# 3 Steps to Calculate Weighted Average in Excel Pivot Table

In Excel, the weighted average is a calculated measure that considers the importance or weight assigned to each value in a dataset. It is derived by multiplying each value by its corresponding weight, summing these products, and dividing by the total sum of weights. This method allows for a nuanced analysis where certain data points contribute more significantly to the overall average. Excel’s user-friendly interface and built-in features enable users to easily perform and visualize weighted averages without complex formulas, making it accessible for diverse finance, statistics, and data analysis applications. In this article, I will calculate the weighted average in the Excel Pivot Table. Let’s begin to explore.

The dataset contains the grade points of a student. Besides, I have credit hours for each subject. Now, we will calculate a weighted average in the Excel Pivot Table.

## Step 1: Prepare Dataset with a Helper Column

To begin with, I have to insert a helper column in Excel. In this column, I will multiply the credit with grade points for each subject. To do that, follow the steps:

- Insert a helper column next to the dataset.
- Select a cell.
- Insert a formula.

In this dataset, I have named the helper column**Total Grade Points**. Here, the formula is to multiply the credit and grade points.

## Step 2: Create and Arrange a Pivot Table

Create a Pivot Table from the dataset. Go through the procedure below:

- Select the ranges.
- Go to
**Insert**tab >**PivotTable**tool >**From Table/Range**option.

- In
**PivotTable from table or range**dialog box, confirm the range and location to place the Pivot Table. - Click
**OK**.

- Arrange the Pivot Table from the
**PivotTable Fields**pane.

## Step 3: Use Calculated Field to Create Formula for Weighted Average

In this section, I will add a calculated field to calculate the weighted average in the created Pivot Table. Now, follow the steps below:

- Select any cell in the Pivot Table.
- Go to the
**Analyze**tab in the Pivot Table tools. - Next, navigate to the
**Fields, Items & Sets**dropdown under the**Calculations**group. - Select
**Calculated Field**from the dropdown list.

- In the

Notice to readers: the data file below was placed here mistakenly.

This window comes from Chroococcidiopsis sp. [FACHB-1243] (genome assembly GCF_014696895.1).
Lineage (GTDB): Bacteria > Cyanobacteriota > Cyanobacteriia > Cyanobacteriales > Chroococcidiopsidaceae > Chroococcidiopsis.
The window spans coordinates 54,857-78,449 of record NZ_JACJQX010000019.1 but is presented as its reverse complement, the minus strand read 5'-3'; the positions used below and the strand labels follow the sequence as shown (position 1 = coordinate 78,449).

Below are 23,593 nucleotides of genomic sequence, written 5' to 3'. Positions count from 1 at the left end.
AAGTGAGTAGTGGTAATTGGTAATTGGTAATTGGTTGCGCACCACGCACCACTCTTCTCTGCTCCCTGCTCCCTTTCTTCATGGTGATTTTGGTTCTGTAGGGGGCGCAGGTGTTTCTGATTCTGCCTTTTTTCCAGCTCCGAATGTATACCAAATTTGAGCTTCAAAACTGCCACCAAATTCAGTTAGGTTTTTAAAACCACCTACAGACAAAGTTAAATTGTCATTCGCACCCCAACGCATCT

**Insert Calculated Field**dialog box, enter a name and insert a formula with the list of fields. - Click
**Add**and hit**OK**.

After completing these steps, you will see an inserted column with the weighted average.

## Conclusion

In conclusion, utilizing a weighted average in an Excel Pivot Table is a powerful and flexible tool for analyzing data when the significance of different values varies. By assigning weights to each data point and incorporating them into the calculation, you can obtain a more accurate and meaningful representation of the overall average. The PivotTable feature in Excel streamlines this process, providing a user-friendly interface to efficiently organize and analyze complex datasets. In this article, I have provided a step-by-step guideline to calculate the weighted average Excel Pivot Table.

## Frequently Asked Questions

### Why weighted average?

Weighted average assigns varying degrees of importance, or weights, to different data points in a set. It is calculated by multiplying each value by its corresponding weight, summing these products, and dividing by the total sum of weights. This method provides a more accurate representation of the central tendency, especially in scenarios where some data points contribute more significantly to the overall outcome. Weighted averages are commonly employed in finance, statistics, and various fields where certain values significantly influence the final result.

### How do you write a weighted average?

To write a weighted average, use the formula: **Weighted Average = ∑(Value×Weight) / ∑Weights**.

Assign weights to each value, multiply each value by its corresponding weight, sum these products, and divide by the total sum of weights. This method accounts for varying degrees of importance among different data points, providing a more accurate representation of the central tendency. Commonly used in finance, statistics, and data analysis.